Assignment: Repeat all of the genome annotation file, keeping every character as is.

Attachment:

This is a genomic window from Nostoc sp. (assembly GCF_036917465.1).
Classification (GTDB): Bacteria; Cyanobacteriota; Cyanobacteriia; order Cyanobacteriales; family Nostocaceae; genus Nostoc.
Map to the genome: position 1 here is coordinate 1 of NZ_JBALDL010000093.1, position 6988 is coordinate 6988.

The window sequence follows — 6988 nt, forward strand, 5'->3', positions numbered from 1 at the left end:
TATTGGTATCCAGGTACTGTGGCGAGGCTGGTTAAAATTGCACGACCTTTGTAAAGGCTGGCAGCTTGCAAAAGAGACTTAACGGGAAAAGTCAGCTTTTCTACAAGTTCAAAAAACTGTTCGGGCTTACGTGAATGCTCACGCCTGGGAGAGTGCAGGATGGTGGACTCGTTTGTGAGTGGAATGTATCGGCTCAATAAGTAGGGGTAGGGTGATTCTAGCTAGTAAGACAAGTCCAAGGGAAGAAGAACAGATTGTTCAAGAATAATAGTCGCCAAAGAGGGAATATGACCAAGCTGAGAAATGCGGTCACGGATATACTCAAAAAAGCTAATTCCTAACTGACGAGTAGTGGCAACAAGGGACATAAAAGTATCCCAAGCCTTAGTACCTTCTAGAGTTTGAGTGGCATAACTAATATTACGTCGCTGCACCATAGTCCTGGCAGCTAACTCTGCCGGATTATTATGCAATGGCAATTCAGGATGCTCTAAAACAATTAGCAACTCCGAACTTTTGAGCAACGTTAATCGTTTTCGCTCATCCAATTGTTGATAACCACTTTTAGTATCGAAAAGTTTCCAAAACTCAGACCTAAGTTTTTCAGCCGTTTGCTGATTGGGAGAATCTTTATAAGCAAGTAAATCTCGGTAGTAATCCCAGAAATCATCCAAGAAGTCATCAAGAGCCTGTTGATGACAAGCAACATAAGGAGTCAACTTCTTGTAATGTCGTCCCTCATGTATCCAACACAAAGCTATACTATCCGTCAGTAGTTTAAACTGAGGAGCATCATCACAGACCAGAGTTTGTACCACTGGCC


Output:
This is a genomic window from Nostoc sp. (assembly GCF_036917465.1).
Classification (GTDB): Bacteria; Cyanobacteriota; Cyanobacteriia; order Cyanobacteriales; family Nostocaceae; genus Nostoc.
Map to the genome: position 1 here is coordinate 1 of NZ_JBALDL010000093.1, position 6988 is coordinate 6988.

The window sequence follows — 6988 nt, forward strand, 5'->3', positions numbered from 1 at the left end:
TATTGGTATCCAGGTACTGTGGCGAGGCTGGTTAAAATTGCACGACCTTTGTAAAGGCTGGCAGCTTGCAAAAGAGACTTAACGGGAAAAGTCAGCTTTTCTACAAGTTCAAAAAACTGTTCGGGCTTACGTGAATGCTCACGCCTGGGAGAGTGCAGGATGGTGGACTCGTTTGTGAGTGGAATGTATCGGCTCAATAAGTAGGGGTAGGGTGATTCTAGCTAGTAAGACAAGTCCAAGGGAAGAAGAACAGATTGTTCAAGAATAATAGTCGCCAAAGAGGGAATATGACCAAGCTGAGAAATGCGGTCACGGATATACTCAAAAAAGCTAATTCCTAACTGACGAGTAGTGGCAACAAGGGACATAAAAGTATCCCAAGCCTTAGTACCTTCTAGAGTTTGAGTGGCATAACTAATATTACGTCGCTGCACCATAGTCCTGGCAGCTAACTCTGCCGGATTATTATGCAATGGCAATTCAGGATGCTCTAAAACAATTAGCAACTCCGAACTTTTGAGCAACGTTAATCGTTTTCGCTCATCCAATTGTTGATAACCACTTTTAGTATCGAAAAGTTTCCAAAACTCAGACCTAAGTTTTTCAGCCGTTTGCTGATTGGGAGAATCTTTATAAGCAAGTAAATCTCGGTAGTAATCCCAGAAATCATCCAAGAAGTCATCAAGAGCCTGTTGATGACAAGCAACATAAGGAGTCAACTTCTTGTAATGTCGTCCCTCATGTATCCAACACAAAGCTATACTATCCGTCAGTAGTTTAAACTGAGGAGCATCATCACAGACCAGAGTTTGTACCACTGGCC